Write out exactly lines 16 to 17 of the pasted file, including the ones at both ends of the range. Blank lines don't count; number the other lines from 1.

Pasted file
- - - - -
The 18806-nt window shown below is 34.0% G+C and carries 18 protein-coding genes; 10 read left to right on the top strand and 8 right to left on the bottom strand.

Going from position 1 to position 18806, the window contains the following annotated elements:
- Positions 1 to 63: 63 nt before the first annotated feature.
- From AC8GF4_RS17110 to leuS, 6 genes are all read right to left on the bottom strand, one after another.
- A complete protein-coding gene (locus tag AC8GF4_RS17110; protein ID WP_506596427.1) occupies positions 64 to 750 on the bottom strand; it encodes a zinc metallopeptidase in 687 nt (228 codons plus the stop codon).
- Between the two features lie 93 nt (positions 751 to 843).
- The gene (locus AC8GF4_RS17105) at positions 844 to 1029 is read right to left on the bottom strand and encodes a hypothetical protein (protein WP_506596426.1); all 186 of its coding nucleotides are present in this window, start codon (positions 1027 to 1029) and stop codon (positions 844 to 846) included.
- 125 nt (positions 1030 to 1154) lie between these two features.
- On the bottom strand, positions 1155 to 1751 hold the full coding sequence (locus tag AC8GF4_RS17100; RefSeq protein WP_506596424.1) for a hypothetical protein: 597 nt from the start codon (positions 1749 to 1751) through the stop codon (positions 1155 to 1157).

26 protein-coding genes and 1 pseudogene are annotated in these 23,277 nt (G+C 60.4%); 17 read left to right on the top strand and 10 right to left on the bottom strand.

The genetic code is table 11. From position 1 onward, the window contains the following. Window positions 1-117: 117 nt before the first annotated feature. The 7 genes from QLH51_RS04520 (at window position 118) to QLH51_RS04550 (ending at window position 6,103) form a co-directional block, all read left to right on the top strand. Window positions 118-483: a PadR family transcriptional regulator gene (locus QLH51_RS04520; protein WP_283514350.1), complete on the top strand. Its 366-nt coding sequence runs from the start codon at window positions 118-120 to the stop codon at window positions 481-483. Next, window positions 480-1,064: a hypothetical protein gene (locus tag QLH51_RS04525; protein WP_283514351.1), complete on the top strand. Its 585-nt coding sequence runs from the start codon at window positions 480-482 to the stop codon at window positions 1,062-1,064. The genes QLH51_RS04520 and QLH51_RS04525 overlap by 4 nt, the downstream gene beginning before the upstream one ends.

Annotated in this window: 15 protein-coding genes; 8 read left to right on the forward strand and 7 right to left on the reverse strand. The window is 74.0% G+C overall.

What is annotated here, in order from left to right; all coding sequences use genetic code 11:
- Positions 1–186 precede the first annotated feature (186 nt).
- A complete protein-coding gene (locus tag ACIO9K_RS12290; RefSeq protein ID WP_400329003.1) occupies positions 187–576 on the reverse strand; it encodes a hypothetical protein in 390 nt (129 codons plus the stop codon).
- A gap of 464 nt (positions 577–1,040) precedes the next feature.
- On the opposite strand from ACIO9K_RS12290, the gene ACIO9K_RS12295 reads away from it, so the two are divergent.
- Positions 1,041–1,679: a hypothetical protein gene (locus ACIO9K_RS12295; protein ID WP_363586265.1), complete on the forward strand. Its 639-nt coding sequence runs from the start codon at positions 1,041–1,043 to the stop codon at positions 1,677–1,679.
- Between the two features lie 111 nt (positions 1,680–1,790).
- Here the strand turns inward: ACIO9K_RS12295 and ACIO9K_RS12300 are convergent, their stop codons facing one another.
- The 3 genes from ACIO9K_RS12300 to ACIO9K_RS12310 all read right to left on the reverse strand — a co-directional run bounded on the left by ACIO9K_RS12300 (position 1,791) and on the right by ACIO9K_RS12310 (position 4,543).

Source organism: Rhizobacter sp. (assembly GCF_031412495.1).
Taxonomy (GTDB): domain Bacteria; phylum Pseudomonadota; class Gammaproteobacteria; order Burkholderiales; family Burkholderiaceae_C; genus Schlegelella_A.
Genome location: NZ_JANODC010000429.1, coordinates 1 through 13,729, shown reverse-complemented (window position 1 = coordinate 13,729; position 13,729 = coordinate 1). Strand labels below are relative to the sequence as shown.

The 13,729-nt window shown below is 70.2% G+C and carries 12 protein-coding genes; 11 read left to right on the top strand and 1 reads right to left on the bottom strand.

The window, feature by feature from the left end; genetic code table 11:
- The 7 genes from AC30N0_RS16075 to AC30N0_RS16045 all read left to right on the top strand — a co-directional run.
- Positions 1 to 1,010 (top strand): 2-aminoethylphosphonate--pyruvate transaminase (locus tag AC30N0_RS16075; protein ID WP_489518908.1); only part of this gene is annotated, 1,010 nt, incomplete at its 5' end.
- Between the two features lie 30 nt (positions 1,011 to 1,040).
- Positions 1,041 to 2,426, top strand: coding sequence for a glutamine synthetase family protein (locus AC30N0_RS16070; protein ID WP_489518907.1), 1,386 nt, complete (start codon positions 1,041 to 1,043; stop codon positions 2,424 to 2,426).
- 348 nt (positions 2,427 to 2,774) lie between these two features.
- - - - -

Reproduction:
- A gap of 464 nt (positions 577–1,040) precedes the next feature.
- On the opposite strand from ACIO9K_RS12290, the gene ACIO9K_RS12295 reads away from it, so the two are divergent.